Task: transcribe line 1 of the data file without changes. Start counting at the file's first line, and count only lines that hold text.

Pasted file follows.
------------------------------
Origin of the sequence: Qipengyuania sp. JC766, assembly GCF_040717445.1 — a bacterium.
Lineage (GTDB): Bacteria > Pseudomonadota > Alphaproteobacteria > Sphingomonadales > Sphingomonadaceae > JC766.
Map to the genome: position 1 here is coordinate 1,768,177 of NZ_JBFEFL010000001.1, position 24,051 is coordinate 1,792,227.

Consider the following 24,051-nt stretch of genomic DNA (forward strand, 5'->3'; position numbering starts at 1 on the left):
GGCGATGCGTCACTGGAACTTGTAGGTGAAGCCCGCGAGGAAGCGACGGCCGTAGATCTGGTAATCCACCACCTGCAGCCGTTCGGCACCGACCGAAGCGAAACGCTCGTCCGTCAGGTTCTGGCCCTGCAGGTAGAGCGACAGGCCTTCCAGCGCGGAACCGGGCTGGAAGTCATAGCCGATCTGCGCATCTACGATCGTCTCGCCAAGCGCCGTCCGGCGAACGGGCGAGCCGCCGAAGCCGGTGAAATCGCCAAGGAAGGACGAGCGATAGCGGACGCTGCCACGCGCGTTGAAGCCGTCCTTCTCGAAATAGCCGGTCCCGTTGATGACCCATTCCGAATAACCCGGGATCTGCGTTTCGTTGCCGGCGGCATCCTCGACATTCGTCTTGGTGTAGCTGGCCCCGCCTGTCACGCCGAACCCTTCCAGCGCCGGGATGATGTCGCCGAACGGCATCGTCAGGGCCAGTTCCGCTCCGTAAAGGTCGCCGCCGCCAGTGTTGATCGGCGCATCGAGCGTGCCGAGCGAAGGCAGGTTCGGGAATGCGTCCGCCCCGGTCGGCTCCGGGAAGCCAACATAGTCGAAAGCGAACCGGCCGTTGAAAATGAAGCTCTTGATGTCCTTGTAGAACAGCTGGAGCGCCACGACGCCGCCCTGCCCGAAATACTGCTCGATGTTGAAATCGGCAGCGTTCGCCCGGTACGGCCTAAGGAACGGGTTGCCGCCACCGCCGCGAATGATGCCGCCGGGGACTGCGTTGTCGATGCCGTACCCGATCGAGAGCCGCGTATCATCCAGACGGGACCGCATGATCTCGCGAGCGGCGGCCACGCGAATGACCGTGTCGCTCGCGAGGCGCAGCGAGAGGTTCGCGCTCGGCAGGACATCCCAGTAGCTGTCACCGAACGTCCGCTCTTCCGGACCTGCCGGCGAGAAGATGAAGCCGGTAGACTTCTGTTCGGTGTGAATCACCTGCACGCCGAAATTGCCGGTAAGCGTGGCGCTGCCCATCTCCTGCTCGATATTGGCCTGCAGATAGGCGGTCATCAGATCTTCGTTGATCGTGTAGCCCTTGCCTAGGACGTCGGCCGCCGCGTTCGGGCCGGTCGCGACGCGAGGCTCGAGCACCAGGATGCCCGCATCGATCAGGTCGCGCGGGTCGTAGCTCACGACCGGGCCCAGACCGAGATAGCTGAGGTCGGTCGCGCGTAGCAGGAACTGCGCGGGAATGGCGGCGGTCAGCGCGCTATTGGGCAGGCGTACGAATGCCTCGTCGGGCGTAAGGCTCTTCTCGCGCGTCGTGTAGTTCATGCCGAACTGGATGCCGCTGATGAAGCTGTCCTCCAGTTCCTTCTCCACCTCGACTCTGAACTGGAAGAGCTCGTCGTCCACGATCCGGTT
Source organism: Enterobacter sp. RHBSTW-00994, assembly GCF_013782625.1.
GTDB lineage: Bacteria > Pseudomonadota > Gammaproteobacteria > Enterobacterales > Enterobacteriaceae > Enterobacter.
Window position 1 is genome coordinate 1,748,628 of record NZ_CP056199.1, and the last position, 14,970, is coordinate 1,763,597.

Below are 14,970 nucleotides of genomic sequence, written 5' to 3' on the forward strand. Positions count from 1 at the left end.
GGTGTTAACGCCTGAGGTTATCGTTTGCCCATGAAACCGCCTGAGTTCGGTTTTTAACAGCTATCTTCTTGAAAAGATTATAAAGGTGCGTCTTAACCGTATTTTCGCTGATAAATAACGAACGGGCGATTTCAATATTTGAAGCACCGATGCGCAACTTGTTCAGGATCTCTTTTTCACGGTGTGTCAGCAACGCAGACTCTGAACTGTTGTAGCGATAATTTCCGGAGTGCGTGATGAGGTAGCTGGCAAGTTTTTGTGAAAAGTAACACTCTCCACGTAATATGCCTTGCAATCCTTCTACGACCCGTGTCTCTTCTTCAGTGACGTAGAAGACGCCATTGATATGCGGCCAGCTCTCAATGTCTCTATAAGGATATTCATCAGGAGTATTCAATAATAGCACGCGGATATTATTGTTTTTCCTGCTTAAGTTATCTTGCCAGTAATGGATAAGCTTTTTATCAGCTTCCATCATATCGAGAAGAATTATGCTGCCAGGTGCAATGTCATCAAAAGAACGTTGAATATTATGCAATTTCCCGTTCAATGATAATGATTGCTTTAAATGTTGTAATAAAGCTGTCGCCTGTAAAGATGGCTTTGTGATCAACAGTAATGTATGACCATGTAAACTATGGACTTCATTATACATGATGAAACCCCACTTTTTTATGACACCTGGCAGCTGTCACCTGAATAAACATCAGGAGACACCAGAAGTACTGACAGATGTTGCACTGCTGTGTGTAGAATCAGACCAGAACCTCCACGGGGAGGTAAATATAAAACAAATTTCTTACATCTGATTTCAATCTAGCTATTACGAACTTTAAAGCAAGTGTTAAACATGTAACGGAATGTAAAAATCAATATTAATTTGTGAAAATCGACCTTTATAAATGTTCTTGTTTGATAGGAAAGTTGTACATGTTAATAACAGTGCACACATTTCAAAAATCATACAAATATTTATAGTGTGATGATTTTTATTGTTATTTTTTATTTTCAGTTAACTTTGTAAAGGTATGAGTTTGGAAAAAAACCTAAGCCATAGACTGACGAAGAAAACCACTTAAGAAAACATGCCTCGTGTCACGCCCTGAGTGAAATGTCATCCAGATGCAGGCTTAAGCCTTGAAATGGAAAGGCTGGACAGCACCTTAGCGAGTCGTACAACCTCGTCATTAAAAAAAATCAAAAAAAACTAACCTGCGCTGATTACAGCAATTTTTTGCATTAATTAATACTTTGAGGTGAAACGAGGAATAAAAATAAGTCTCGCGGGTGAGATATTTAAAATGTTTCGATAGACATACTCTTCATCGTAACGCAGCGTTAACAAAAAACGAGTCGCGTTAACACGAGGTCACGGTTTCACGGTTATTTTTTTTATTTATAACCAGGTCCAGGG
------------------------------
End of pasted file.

Origin of the sequence: Qipengyuania sp. JC766, assembly GCF_040717445.1 — a bacterium.